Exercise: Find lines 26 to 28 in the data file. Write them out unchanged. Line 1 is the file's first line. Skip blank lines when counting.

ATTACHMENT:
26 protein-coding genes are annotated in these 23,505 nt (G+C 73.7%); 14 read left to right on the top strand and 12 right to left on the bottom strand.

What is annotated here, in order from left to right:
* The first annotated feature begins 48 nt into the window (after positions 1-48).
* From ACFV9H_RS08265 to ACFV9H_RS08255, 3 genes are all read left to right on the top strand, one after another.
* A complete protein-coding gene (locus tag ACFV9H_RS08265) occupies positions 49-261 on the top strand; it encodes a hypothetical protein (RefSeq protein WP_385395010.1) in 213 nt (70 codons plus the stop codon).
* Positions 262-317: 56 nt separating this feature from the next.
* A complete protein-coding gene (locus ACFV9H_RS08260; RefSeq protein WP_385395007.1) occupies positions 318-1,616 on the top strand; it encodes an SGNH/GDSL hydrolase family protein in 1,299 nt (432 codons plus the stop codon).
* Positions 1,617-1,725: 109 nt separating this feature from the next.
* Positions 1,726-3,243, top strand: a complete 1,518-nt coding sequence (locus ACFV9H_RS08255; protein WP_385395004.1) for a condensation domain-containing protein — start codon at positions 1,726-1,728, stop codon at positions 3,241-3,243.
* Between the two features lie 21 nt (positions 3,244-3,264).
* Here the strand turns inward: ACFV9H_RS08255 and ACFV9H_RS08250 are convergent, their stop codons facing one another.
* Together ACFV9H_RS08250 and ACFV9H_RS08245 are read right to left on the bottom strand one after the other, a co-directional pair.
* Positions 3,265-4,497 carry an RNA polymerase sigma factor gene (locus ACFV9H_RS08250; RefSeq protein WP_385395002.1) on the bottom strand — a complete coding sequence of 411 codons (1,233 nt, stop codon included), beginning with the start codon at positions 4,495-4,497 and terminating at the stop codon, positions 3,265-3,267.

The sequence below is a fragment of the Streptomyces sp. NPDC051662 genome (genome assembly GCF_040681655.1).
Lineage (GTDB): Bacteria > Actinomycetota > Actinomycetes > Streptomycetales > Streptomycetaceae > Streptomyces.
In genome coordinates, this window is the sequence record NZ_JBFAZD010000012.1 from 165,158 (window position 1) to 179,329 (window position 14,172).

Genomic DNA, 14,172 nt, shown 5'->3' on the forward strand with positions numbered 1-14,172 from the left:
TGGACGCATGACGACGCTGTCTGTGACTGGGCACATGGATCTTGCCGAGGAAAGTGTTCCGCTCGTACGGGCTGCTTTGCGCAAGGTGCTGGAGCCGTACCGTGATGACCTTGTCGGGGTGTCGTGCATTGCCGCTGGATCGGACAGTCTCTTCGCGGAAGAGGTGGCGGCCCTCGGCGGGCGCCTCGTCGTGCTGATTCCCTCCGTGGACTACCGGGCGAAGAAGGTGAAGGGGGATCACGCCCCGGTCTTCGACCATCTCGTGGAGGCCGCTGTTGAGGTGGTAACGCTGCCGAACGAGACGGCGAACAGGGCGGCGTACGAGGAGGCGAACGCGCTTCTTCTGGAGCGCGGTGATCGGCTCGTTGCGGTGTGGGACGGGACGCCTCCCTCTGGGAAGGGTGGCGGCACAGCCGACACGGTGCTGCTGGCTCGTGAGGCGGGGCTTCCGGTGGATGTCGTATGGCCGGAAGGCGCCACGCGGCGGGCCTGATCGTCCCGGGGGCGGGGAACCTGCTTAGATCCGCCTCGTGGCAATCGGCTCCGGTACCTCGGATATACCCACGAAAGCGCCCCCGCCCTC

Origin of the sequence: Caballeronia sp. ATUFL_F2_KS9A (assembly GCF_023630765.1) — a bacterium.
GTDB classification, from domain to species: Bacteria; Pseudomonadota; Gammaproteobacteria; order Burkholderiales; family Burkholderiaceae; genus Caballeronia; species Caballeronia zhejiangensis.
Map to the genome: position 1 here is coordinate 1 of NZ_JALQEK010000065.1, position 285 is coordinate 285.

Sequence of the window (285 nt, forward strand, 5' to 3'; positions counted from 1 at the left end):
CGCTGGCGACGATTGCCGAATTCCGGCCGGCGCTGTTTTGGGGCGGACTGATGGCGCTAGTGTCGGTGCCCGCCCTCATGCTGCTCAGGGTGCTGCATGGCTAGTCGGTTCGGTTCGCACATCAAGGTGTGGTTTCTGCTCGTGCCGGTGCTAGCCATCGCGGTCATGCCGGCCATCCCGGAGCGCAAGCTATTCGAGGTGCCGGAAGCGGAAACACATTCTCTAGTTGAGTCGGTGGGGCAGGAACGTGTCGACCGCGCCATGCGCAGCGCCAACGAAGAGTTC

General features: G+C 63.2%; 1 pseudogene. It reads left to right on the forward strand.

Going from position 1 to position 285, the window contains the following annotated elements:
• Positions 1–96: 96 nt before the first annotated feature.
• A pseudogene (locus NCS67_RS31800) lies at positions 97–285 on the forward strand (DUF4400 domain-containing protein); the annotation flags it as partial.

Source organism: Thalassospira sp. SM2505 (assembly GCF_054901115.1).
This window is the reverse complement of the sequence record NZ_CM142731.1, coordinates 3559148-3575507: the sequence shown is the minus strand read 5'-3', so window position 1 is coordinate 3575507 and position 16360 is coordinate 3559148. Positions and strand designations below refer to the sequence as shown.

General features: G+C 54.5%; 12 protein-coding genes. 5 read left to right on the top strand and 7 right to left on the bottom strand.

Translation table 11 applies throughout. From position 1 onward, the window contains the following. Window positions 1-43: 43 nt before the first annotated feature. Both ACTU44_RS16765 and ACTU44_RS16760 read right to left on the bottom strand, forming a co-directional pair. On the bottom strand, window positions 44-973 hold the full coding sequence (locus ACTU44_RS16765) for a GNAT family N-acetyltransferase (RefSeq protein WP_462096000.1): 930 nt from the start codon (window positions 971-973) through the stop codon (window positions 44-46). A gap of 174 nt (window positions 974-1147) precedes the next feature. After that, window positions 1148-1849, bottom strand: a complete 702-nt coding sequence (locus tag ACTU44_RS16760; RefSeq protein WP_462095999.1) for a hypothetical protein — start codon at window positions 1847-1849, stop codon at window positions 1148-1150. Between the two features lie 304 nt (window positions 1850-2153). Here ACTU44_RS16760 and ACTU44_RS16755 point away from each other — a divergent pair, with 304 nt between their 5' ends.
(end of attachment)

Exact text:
• Positions 1–96: 96 nt before the first annotated feature.
• A pseudogene (locus NCS67_RS31800) lies at positions 97–285 on the forward strand (DUF4400 domain-containing protein); the annotation flags it as partial.

Source organism: Thalassospira sp. SM2505 (assembly GCF_054901115.1).